I’ve never claimed to be a trendsetter or a trailblazer or an early adopter with anything. I do not lead, I follow, for the most part. So I accept, on behalf of Telly Addict, that I am woefully late on Gogglebox, the C4 show whose second series is already partway through and to which I am a tardy convert. It sort of makes all of this redundant but I’ll soldier on: so, the mighty sociological experiment and armchair wisdom goldmine Gogglebox on C4; the final Poirot on ITV; more Sky Arts’ Portait Artist Of The Year; the return of Borgen to BBC4; the awful Killing Kennedy on the National Geographic Channel; The Newsroom on Sky Atlantic; Yonderland on Sky1; oh, and the Christmas adverts, which had to be done. (New producer/editor this week, so say hello to Tim.)
There are scenes of a sexual nature in this week’s Telly Addict. Indeed, it’s impossible to ignore the old in-out in-out in a week that gave us the actually rather coy Sex Box on C4; the much more frank but simulated Masters Of Sex on C4; and the frankly gynaecological Breathless on ITV. Also given a once-over: a very promising pilot in the form of Sleepy Hollow on Universal; the “proper lush” Tom Kerridge’s Proper Pub Food on BBC2; and a nice report from Downing Street on BBC News.
Once again, apologies for blogging so infrequently of late: I am doing four jobs at once and working right into the weekends. Telly Addict endures. This week, the return of Homeland to C4; the arrival of The Blacklist to Sky Living; the return of Citizen Khan to BBC1; the continuation of The Great British Bake Off on BBC2 (with mysterious invader); the return of Louie to Fox; the return of True Blood, also to Fox; and the finale of The Story Of The Jews on BBC2. Bear with me.
We must sit on our hands and address the return of The X-Factor to ITV this week on Telly Addict, the Roman Empire of TV formats – even though I only managed to sit through ten minutes of it; on a more progressive note, HBO’s The Newsroom also returns to Sky Atlantic; the houseshare whodunit What Remains proves a welcome addition to Sunday nights on BBC1; Celebrity Masterchef goes synch crazy with the music and the cookery; Ben Miller meets His Hero Tony Hancock in My Hero on BBC2; and Chickens on Sky1 gets a quick mention because I rather like it.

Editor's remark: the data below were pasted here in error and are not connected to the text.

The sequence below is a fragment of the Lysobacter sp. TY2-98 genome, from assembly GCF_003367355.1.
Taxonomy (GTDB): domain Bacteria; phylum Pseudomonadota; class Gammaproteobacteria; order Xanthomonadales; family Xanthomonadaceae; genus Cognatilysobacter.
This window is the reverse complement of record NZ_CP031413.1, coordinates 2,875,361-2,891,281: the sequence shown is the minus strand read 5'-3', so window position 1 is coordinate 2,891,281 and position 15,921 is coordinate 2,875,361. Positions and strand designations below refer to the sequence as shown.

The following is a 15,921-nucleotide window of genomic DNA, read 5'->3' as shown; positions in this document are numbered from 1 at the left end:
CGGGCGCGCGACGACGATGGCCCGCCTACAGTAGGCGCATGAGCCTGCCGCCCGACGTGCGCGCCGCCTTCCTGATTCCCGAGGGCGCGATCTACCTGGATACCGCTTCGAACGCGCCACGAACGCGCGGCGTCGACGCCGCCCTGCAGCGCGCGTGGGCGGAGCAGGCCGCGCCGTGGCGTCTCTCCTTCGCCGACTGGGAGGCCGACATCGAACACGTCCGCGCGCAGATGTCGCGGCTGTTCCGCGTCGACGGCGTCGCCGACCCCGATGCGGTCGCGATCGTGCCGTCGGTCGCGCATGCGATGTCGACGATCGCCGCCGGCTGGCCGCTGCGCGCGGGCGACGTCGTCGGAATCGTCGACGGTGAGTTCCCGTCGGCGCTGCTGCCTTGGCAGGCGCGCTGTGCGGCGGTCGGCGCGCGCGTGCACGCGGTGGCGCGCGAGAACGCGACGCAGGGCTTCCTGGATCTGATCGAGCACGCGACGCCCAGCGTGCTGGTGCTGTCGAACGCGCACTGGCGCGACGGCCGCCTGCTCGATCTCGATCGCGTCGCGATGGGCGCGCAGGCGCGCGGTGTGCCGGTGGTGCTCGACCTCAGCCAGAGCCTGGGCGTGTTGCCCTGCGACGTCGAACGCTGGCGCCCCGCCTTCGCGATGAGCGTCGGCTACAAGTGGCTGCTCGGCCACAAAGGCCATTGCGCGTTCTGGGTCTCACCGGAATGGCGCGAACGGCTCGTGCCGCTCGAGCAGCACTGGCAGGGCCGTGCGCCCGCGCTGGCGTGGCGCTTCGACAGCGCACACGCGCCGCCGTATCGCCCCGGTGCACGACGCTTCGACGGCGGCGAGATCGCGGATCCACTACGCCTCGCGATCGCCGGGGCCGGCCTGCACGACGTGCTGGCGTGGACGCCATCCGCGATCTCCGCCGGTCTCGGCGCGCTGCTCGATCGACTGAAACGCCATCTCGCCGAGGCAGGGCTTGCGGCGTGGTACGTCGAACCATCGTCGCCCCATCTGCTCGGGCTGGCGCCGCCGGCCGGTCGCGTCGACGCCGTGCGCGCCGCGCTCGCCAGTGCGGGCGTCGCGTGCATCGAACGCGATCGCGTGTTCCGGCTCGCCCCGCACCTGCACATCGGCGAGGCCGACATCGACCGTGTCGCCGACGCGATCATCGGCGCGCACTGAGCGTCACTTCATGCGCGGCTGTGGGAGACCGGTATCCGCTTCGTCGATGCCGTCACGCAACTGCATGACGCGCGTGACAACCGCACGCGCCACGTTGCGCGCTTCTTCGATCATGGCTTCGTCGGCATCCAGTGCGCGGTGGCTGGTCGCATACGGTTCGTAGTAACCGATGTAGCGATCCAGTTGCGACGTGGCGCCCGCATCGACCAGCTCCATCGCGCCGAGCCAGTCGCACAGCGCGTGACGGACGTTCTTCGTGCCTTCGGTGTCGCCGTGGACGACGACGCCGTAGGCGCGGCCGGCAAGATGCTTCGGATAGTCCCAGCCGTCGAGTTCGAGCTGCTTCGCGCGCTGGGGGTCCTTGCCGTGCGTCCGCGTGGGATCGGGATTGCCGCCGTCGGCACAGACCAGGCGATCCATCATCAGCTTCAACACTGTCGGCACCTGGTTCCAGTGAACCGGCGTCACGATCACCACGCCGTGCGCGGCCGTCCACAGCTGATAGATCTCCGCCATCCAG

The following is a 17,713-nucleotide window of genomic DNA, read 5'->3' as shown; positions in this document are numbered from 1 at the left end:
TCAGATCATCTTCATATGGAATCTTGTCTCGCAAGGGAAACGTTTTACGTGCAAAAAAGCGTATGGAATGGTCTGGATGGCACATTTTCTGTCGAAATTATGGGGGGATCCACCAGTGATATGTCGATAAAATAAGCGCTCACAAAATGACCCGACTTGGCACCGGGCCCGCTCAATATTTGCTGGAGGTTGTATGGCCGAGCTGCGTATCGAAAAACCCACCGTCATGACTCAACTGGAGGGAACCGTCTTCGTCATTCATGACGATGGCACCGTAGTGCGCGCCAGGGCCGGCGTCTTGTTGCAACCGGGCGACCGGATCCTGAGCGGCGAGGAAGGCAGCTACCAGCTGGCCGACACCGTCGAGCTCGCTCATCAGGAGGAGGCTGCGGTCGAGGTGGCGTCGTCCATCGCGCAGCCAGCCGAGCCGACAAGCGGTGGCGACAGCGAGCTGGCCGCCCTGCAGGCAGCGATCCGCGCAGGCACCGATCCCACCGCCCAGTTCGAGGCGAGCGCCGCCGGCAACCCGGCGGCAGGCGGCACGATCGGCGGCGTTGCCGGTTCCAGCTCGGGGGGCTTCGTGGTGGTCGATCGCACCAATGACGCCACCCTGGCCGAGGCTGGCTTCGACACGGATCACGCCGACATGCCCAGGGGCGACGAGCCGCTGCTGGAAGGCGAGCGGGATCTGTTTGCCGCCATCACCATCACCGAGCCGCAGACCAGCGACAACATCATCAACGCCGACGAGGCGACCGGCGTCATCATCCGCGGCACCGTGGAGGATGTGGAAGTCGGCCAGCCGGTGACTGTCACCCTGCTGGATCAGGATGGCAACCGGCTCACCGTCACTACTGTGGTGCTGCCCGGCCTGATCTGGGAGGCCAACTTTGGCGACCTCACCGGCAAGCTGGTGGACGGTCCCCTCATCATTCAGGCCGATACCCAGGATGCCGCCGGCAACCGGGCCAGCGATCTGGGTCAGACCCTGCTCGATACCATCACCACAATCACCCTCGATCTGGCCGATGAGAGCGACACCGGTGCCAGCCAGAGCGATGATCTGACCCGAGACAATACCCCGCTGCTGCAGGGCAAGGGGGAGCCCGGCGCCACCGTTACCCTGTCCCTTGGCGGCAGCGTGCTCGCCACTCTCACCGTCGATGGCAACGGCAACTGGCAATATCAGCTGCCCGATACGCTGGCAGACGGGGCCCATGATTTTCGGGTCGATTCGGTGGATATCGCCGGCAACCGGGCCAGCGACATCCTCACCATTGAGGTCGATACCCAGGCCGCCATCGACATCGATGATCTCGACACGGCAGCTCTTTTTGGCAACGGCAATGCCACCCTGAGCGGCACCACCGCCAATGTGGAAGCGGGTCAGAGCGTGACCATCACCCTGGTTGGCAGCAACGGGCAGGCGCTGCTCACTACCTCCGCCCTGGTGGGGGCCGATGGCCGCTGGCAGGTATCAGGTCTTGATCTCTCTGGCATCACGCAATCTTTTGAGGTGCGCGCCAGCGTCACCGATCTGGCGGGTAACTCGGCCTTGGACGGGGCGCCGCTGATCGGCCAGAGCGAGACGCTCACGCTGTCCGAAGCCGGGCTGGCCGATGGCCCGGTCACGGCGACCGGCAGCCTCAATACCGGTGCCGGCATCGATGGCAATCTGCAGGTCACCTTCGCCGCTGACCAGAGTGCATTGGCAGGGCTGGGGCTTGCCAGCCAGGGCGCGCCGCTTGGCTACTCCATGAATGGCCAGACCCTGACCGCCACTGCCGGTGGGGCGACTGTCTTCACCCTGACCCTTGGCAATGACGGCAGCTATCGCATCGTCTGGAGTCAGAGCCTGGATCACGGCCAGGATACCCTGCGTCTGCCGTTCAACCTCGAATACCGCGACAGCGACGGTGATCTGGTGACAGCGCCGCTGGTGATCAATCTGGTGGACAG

We’ve hit that competitive cookery sweet spot where Celebrity Masterchef is still on BBC1 as The Great British Bake Off begins on BBC2. A mouth-watering week for Telly Addict, then, with an unholy amount of blue tape around its ravaged fingers and thumbs. More blood and guts – for one unfortunate farm animal at any rate – on Under The Dome, Channel 5’s latest import, this time a CBS adaptation of a fat Stephen King novel about a town in Maine that’s … under a dome; the welcome return of Top Boy to C4, proving that the channel can look at the vexed issue of poverty – or at least an underground capitalist economy – without humiliating anyone; and the finale of season one of The Americans on ITV, which ended as it began with a period-appropriate song. No room for Sky1’s promising Chickens or BBC1’s intriguing What Remains this week; will remedy that next week.
Well, don’t expect any clips, as Netflix weren’t able to supply any, but Gawd bless them anyway (love Netflix, hate not having any clips), as without them the only way to see the second act of Breaking Bad’s fifth and final season without being American would involve breaking the law. It dominates this week’s running-late Telly Addict, which also finds time for the C4 documentary Crazy About One Direction; the promising US crime import Low Winter Sun on Fox; an approving nod to the end of series one of Love/Hate on Channel 5; and another unsavoury documentary humiliating people on “welfare”, Benefits Britain 1949, also on C4.
Sorry, got distracted this week on Telly Addict by a gloriously pointless and condescending documentary on BBC1, Britain’s Favourite Supermarket Foods, which ought to have been on CBBC, except it might have been rejected by that channel’s core audience for being too facile (but full marks to presenter Cherry Healey for giving it her all). More meat was to be found on the estate-set drama Run on C4, a four-parter so unrelentingly grim I decided not to watch it over the prescribed four consecutive night, but spread its grimness out over four weeks; Family Tree on BBC2 was an expectedly gentle comic treat; there was more humanity on Route Masters on BBC2; The Americans pulled me back in on ITV; and law-firm fixer procedural Ray Donovan from Showtime made a big impression on Sky Atlantic. But what is Britain’s favourite supermarket food? Find out in part two next week. I expect.